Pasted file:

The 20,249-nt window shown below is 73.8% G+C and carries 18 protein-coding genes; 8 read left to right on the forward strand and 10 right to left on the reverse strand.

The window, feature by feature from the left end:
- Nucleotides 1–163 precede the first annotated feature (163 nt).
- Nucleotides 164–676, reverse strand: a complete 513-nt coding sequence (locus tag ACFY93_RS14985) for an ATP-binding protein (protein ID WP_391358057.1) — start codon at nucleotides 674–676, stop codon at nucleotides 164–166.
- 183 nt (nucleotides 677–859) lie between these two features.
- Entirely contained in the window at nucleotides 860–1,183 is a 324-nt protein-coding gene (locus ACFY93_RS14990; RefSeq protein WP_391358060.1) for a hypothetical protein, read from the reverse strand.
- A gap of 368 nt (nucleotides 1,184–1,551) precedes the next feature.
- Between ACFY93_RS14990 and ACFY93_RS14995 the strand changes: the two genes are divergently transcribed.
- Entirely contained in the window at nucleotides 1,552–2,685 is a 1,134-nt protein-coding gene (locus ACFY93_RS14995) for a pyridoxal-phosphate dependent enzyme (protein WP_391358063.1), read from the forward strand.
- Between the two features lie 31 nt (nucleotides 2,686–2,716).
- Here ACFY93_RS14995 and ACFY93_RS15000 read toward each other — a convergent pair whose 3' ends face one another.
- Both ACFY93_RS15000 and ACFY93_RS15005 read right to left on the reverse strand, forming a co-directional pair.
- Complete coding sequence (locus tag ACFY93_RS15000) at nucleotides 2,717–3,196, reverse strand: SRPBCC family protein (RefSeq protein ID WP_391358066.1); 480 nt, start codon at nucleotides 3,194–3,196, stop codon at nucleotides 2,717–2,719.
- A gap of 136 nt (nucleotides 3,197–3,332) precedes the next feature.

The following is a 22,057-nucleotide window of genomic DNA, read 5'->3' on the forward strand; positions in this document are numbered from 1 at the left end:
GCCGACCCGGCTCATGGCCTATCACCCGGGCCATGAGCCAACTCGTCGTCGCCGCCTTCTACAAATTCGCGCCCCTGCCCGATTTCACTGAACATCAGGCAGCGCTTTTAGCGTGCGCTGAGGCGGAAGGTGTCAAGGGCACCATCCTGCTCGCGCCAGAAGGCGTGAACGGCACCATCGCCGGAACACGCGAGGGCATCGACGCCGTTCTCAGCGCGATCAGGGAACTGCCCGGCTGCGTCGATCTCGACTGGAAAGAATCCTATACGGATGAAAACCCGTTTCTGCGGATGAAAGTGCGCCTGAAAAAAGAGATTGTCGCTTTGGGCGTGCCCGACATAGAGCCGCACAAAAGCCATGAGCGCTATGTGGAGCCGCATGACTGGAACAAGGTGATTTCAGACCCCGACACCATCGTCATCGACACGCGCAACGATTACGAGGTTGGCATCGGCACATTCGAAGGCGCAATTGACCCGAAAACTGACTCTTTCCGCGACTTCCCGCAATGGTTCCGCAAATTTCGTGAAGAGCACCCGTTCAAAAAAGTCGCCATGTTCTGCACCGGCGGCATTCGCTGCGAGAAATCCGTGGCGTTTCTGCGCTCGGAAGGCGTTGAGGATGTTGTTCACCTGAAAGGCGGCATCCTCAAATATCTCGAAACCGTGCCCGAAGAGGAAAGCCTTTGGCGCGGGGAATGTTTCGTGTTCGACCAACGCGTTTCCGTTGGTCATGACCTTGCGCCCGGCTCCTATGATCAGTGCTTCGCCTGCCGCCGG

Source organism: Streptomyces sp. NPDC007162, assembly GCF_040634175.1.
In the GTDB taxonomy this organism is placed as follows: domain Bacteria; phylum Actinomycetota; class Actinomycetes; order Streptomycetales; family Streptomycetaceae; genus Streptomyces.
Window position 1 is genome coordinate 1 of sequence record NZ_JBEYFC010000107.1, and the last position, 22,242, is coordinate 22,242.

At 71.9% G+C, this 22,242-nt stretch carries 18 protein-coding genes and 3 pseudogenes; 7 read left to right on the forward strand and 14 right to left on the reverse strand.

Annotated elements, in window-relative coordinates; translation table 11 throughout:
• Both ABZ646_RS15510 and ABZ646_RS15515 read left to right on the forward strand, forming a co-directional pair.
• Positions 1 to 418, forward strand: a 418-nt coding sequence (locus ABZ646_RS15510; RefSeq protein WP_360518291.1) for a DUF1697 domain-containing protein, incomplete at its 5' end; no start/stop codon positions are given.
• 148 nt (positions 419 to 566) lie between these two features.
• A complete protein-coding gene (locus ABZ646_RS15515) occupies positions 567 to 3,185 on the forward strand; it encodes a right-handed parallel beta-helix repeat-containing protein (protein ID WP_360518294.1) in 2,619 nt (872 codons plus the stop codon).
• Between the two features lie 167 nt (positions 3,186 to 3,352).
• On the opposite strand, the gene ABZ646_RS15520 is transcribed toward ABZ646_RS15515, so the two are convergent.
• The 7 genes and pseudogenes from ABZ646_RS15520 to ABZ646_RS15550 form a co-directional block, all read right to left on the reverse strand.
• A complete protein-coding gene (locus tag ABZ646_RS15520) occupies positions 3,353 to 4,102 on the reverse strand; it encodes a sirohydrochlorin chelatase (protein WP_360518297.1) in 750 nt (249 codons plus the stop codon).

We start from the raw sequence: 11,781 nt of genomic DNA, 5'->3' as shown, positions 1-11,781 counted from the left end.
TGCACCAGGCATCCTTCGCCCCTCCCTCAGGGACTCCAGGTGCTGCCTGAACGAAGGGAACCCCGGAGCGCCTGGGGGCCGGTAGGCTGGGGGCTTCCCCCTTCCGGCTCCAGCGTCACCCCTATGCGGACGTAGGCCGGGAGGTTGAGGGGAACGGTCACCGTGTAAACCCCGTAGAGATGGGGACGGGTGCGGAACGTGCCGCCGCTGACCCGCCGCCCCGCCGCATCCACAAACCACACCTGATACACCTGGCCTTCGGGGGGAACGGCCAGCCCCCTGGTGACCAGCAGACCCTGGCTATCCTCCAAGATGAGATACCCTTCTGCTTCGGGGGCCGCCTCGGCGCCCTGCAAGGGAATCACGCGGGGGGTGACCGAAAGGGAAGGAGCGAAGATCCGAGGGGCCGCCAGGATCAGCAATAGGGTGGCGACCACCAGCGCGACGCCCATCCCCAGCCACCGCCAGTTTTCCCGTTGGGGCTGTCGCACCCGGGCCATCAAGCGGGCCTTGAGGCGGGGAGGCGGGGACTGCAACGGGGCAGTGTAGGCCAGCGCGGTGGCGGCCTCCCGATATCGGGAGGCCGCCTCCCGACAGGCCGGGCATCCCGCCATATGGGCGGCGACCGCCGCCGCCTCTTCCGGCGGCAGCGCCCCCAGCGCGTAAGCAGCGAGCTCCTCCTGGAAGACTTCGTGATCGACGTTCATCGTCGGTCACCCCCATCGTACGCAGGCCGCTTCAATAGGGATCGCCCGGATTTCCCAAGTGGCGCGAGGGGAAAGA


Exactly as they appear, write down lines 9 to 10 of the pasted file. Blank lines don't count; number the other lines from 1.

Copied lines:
- Entirely contained in the window at nucleotides 1,552–2,685 is a 1,134-nt protein-coding gene (locus ACFY93_RS14995) for a pyridoxal-phosphate dependent enzyme (protein WP_391358063.1), read from the forward strand.
- Between the two features lie 31 nt (nucleotides 2,686–2,716).